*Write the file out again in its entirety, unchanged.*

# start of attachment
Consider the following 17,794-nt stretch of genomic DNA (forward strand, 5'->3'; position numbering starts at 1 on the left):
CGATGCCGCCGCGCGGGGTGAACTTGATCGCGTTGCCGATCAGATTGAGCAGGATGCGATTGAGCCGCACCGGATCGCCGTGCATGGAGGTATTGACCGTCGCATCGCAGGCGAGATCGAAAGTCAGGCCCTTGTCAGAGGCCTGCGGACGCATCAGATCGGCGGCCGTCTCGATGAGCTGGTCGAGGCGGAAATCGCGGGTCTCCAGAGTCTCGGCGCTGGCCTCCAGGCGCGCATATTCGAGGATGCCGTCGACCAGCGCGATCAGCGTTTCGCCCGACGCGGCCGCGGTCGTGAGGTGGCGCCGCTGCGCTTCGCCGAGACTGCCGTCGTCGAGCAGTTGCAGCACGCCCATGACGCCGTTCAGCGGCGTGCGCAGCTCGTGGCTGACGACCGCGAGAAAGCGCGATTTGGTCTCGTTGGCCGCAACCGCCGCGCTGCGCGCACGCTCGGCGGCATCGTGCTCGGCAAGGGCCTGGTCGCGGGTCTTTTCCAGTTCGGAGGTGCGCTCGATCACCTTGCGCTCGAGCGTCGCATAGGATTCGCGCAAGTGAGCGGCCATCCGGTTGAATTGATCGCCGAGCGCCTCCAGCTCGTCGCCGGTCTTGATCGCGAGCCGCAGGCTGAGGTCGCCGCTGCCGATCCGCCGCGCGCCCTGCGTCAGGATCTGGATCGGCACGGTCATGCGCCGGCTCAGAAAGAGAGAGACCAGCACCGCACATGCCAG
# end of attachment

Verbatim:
Consider the following 17,794-nt stretch of genomic DNA (forward strand, 5'->3'; position numbering starts at 1 on the left):
CGATGCCGCCGCGCGGGGTGAACTTGATCGCGTTGCCGATCAGATTGAGCAGGATGCGATTGAGCCGCACCGGATCGCCGTGCATGGAGGTATTGACCGTCGCATCGCAGGCGAGATCGAAAGTCAGGCCCTTGTCAGAGGCCTGCGGACGCATCAGATCGGCGGCCGTCTCGATGAGCTGGTCGAGGCGGAAATCGCGGGTCTCCAGAGTCTCGGCGCTGGCCTCCAGGCGCGCATATTCGAGGATGCCGTCGACCAGCGCGATCAGCGTTTCGCCCGACGCGGCCGCGGTCGTGAGGTGGCGCCGCTGCGCTTCGCCGAGACTGCCGTCGTCGAGCAGTTGCAGCACGCCCATGACGCCGTTCAGCGGCGTGCGCAGCTCGTGGCTGACGACCGCGAGAAAGCGCGATTTGGTCTCGTTGGCCGCAACCGCCGCGCTGCGCGCACGCTCGGCGGCATCGTGCTCGGCAAGGGCCTGGTCGCGGGTCTTTTCCAGTTCGGAGGTGCGCTCGATCACCTTGCGCTCGAGCGTCGCATAGGATTCGCGCAAGTGAGCGGCCATCCGGTTGAATTGATCGCCGAGCGCCTCCAGCTCGTCGCCGGTCTTGATCGCGAGCCGCAGGCTGAGGTCGCCGCTGCCGATCCGCCGCGCGCCCTGCGTCAGGATCTGGATCGGCACGGTCATGCGCCGGCTCAGAAAGAGAGAGACCAGCACCGCACATGCCAG